It appeared to have been removed from the website on Friday.

Imperium Press said the journal was now defunct and that it was not involved in “running the journal, selections, or anything else – we acted as solely the publisher”.

“We have discontinued these titles as of 2024.”

In response to questions about some Imperium titles, Booktopia said it would remove them from its website and work with the distributor to determine whether the publisher will be able to continue to use their platform.

“Booktopia receives multiple feeds from a number of domestic and international publishers which include millions of books across thousands of product categories,” a spokesperson said. “We work in the best interests of our customers to ensure we provide access to a safe and legal selection of books and any product that falls outside of that, will be removed once identified and reviewed.”

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A spokesperson for Amazon pointed to the company’s guidelines, which prohibit offensive content such as hate speech, and said it would “promptly investigate any book when a concern is raised”.

Dymocks declined to comment, but appears to have removed the 2021 journal edition from its site.

‘A respectable intellectual face’

Hannah Gais, a senior researcher with the Southern Poverty Law Center (SPLC) in the US, said publishers had historically played an important role in promoting “far-right, reactionary” perspectives.

“It’s helping cultivate a worldview,” Gais said. “It also gives these guys an opportunity to be in dialogue with one another: to write about one another’s ‘thought’ in a way that you really couldn’t on mainstream presses.”

Jordan McSwiney, a postdoctoral fellow at the Centre for Deliberative Democracy and Global Governance at the University of Canberra, said the texts published by Imperium provided “inspiration, ideological sustenance and legitimation”.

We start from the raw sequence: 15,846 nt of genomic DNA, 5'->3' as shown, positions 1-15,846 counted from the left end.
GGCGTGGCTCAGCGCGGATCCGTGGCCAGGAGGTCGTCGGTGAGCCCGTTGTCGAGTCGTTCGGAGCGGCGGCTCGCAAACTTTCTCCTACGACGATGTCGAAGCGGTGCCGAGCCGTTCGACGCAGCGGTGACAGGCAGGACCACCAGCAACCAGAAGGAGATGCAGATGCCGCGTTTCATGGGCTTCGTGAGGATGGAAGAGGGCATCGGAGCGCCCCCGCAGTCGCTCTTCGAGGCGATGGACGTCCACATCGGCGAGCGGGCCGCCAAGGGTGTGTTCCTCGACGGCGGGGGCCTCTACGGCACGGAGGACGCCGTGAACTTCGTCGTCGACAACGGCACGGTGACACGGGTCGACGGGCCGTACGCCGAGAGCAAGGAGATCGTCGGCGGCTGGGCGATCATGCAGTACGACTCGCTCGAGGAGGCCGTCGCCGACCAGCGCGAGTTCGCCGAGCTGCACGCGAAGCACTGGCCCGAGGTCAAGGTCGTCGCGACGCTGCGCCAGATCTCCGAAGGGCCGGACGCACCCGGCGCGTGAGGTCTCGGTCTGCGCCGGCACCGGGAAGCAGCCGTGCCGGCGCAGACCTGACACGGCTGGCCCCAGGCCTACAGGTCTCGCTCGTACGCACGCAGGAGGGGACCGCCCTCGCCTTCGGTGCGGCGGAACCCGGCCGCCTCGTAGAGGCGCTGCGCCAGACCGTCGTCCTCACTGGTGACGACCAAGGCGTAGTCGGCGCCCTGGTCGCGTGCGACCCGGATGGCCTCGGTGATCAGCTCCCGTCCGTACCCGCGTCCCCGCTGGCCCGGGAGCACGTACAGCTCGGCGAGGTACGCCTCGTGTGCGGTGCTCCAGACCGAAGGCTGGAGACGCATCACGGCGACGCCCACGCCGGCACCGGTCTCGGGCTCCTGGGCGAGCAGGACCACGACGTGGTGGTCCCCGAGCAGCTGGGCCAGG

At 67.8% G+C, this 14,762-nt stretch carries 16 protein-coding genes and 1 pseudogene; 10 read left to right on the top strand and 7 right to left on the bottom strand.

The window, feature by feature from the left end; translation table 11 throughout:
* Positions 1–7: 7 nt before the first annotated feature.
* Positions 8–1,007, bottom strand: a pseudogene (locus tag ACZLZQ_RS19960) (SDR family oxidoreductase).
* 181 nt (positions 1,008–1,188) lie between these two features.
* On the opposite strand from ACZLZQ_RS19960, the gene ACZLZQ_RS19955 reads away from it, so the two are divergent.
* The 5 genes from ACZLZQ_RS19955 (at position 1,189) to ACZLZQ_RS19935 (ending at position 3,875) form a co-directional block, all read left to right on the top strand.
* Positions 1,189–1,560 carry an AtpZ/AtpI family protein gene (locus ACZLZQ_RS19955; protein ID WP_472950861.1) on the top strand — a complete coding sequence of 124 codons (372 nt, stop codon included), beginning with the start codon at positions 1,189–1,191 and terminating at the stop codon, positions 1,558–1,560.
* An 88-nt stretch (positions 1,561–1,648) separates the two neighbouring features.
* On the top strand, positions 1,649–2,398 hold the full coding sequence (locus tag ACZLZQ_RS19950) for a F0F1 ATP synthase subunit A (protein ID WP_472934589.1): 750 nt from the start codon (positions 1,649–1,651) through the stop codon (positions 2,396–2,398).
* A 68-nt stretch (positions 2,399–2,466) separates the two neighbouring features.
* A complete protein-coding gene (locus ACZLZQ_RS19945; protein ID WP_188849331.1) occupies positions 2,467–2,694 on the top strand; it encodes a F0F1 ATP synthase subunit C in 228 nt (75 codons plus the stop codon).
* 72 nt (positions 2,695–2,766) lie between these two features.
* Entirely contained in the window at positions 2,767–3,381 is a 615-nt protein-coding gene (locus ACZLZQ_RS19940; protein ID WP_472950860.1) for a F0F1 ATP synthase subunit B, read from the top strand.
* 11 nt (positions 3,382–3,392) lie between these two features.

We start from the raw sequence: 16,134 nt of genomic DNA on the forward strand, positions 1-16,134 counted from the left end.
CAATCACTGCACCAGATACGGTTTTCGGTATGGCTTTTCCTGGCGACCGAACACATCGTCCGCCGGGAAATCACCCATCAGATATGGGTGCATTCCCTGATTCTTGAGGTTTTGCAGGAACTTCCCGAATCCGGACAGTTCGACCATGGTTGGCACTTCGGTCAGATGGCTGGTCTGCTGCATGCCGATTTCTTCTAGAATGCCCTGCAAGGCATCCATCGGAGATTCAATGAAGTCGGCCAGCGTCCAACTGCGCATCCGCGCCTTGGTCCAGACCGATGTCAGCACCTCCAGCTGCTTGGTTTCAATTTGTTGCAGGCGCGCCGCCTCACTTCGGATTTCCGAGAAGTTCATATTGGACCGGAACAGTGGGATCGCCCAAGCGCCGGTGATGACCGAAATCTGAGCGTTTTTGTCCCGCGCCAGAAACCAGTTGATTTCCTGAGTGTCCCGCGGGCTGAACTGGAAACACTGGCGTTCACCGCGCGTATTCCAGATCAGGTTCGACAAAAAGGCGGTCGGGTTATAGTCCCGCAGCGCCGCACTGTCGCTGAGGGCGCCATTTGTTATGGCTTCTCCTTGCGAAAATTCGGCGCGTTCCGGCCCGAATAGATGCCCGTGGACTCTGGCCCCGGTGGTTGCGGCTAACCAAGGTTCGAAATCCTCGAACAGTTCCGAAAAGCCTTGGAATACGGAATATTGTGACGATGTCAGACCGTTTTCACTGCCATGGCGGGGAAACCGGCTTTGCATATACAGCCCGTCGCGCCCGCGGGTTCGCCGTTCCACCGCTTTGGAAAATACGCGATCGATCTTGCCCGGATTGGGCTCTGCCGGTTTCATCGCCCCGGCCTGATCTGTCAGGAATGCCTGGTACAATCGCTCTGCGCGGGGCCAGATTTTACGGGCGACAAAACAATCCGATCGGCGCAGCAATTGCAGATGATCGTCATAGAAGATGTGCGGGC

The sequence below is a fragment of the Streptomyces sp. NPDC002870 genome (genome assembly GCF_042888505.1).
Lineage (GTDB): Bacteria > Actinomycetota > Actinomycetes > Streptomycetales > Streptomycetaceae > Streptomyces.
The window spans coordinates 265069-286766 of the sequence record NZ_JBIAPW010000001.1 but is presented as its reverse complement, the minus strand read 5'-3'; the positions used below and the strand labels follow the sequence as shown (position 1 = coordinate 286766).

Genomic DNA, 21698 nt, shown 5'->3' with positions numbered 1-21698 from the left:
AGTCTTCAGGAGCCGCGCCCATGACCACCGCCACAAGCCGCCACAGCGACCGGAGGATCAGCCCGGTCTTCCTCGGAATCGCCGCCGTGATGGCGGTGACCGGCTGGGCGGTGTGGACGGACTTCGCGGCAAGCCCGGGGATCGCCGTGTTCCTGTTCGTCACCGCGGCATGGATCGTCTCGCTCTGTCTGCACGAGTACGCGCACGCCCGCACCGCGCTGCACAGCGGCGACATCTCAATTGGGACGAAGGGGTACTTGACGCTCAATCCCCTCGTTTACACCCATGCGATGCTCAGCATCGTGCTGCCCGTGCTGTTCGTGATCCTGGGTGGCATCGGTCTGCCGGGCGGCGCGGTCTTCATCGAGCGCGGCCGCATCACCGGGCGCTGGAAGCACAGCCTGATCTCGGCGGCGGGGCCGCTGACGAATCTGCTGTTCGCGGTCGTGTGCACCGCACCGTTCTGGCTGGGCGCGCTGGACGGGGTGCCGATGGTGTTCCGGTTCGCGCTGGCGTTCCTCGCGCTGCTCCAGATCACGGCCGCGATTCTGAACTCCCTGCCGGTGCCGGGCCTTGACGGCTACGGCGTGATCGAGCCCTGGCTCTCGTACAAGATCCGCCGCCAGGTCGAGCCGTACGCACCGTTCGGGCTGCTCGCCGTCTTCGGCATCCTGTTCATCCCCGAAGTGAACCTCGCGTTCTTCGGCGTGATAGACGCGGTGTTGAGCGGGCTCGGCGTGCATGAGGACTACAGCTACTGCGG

“Publishers provide a respectable intellectual face for the movement.”

Imperium is also involved in creating podcasts and videos. Maxwell has hosted a podcast with Davis, and has appeared in interviews and livestreams with figures such as the Irish white nationalist Keith Woods and Patriot Front founder Thomas Rousseau, among other figures of the online far-right content creation ecosystem.

Interviewed alongside Maxwell on the Imperium Art YouTube podcast in 2021, Davis said he was throwing his weight “behind Imperium Press and what Mike’s doing, because if I’m creating an intellectual movement, having a good relationship with a publisher is vital”.

Imperium Press said: “We have not been associated with Joel Davis for about two years now since our joint podcast ended. We parted ways at that time due to significant ideological disagreements.”

It did not respond to questions as to whether it endorsed the views of Woods, Rousseau or other figures Maxwell has appeared alongside.

Blair Cottrell, who was convicted of inciting hatred, contempt and ridicule of Muslims in 2017, claimed on his Telegram channel in 2023 to be completing a “fitness manual” for Imperium. The publisher did not confirm the project.

Imperium Press has also used its online platforms such as Telegram to promote other brands and activists. One of the more well known is Antelope Hill Publishing, which made a name for itself translating works from Hitler and the Nazi collaborator Leon Degrelle, according to the SPLC, as well as contemporary members of far-right movements.

Antelope in turn spotlights Imperium’s titles and merchandise. It promoted Imperium Press titles on sale for “White Wednesday” in November 2023, and in 2021 threatened to take its Twitter account private after Imperium Press was “censored and banned” from the platform.